11. “Modern” solution is an earth centered global “best fit” ellipsoid to the shape of the earth – the geoid. Here we introduce the “thing” that defines the “shape” of the earth – the GEOID. The geoid is what defines the local vertical (and where gravity sneaks in). Image from:

  12. The geoid is a physical thing (like the topographic surface)– an equipotential of the gravity field. But we may not be able to “locate” it (can’t see it like we can the topographic surface). So we have to make a “model” for the geoid. Image from:

  13. Here we introduce the concept of “physical” vs “geometric” position. The geoid (since it depends on the actual “shape “of the earth, and we will see that it directly effects traditional measurements of latitude) gives a physical definition of position.

  14. Here we introduce the concept of “physical” vs “geometric” position. The ellipsoid gives a geometric definition of position (and we will see that “modern” positioning – GPS for example – works in this system – even though gravity and other physics effects the system).

  15. Here we introduce the concept of “physical” vs “geometric” position. The horizontal “datum” is a best fit ellipsoid (to a region or the whole earth) to the shape (geoid) used as a coordinate system for specifying horizontal position.

  16. What about HEIGHT Geocentric coordinates (f, l, h) (this is based on standard spherical coordinate system with h=R-Re, height is clearly defined, simple to understand). h From Kelso, Orbital Coordinate Systems, Part I, Satellite Times, Sep/Oct 1995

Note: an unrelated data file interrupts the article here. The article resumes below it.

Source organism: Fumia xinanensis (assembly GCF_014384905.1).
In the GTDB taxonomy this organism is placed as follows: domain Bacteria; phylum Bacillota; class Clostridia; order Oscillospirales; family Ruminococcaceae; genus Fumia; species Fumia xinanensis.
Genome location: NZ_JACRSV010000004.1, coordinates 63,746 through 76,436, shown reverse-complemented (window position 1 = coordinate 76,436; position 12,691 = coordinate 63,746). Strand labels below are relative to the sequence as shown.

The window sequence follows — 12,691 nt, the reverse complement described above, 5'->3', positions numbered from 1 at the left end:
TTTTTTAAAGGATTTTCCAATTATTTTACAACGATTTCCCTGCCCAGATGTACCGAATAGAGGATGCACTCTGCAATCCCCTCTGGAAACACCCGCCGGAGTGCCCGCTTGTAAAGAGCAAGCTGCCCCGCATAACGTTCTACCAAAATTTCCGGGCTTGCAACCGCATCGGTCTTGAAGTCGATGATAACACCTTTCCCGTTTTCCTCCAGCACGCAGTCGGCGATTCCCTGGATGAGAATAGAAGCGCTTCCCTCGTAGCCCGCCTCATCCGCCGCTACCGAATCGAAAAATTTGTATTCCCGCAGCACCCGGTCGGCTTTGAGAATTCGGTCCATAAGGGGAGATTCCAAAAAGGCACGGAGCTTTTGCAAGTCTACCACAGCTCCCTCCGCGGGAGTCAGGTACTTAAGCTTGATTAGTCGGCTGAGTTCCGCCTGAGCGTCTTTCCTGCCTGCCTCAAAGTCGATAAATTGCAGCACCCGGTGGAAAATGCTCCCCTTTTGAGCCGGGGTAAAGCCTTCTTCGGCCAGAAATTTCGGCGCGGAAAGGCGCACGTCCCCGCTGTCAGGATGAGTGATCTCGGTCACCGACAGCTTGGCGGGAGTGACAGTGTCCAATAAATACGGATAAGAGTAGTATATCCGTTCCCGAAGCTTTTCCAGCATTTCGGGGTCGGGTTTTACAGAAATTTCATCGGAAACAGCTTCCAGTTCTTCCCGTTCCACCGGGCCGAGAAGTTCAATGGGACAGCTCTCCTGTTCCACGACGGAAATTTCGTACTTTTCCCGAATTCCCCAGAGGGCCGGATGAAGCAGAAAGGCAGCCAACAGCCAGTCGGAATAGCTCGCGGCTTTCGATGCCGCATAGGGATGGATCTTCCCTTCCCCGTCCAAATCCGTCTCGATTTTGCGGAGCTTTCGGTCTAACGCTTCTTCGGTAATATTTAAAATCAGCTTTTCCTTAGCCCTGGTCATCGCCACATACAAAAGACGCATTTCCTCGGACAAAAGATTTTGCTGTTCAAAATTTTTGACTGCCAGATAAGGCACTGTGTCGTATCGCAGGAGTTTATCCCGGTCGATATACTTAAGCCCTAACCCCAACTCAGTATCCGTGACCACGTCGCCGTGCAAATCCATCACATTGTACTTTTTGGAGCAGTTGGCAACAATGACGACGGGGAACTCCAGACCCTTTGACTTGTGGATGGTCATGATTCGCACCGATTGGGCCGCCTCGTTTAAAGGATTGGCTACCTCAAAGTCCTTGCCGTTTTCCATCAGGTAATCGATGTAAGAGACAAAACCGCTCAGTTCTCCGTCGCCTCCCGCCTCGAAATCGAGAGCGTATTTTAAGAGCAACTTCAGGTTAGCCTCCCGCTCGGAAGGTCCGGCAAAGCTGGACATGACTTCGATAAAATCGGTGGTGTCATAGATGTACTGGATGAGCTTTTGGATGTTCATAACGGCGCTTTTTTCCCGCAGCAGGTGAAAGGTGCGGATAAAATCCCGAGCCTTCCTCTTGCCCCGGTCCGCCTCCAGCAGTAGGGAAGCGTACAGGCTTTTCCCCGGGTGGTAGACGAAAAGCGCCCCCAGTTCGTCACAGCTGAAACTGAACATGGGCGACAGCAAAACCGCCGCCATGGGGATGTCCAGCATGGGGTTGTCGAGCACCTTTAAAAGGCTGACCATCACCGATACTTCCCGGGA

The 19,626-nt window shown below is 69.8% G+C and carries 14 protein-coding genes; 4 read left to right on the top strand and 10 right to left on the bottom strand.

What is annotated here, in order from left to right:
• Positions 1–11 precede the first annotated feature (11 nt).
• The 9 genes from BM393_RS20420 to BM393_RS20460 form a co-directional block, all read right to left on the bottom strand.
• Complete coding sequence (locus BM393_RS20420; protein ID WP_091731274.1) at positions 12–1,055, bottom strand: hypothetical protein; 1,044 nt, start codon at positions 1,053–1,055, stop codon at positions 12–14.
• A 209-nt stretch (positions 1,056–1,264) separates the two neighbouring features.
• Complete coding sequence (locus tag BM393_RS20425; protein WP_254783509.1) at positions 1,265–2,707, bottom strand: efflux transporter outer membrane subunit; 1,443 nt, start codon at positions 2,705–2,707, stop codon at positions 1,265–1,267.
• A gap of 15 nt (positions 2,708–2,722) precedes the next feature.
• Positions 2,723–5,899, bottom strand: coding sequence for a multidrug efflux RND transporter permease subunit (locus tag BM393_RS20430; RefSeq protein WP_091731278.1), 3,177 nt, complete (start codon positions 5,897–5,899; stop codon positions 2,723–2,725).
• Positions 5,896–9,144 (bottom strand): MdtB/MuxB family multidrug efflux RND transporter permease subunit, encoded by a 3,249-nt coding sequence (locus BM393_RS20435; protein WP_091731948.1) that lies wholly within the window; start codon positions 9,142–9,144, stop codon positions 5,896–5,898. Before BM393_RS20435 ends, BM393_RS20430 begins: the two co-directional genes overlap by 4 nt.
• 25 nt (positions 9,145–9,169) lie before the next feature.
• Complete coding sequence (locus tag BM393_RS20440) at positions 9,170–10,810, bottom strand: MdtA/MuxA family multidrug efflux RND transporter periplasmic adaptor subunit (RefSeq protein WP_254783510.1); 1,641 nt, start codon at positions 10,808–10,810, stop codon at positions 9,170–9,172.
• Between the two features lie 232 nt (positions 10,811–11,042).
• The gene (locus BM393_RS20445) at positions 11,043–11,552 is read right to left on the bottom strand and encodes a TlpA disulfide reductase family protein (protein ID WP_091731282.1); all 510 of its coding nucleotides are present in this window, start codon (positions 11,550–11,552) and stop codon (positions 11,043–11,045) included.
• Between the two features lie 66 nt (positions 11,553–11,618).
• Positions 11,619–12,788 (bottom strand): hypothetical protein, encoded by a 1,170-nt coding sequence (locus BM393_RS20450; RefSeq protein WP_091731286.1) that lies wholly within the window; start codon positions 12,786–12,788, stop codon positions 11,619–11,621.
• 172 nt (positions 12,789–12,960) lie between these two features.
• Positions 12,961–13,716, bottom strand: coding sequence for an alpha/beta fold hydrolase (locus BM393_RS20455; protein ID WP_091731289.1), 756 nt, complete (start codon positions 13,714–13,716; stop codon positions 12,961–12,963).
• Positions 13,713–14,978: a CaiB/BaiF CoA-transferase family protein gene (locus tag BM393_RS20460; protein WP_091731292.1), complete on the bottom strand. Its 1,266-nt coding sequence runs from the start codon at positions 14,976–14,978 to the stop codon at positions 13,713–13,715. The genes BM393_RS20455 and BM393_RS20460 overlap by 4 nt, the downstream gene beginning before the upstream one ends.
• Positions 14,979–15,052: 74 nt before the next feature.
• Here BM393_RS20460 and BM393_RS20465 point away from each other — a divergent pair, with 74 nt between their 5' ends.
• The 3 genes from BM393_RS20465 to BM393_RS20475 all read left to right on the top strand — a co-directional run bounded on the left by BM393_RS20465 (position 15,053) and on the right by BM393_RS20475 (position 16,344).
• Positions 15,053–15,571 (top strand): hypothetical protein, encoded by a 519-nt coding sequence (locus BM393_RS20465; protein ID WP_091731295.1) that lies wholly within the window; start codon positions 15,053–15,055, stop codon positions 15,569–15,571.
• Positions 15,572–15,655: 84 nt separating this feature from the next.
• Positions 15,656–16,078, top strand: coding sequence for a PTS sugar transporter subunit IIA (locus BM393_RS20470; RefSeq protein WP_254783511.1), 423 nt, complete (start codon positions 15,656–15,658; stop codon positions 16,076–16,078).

17. What about HEIGHT For the Ellipsoid coordinates (f, l, h) – Ellipsoidal/Geodetic height. Distance of a point from the ellipsoid measured along the perpendicular from the ellipsoid to this point. h From Kelso, Orbital Coordinate Systems, Part III, Satellite Times, Jan/Feb 1996

  18. What about HEIGHT For the Geoid things get a little more interesting. The height is the distance of a point from the geoid measured along the perpendicular from the geoid (direction from gravity) to this point. Notice that – the height above the geoid (red line) may not be/is not the same as the ellipsoid height (blue line) and that height above the geoid may not be unique Image from: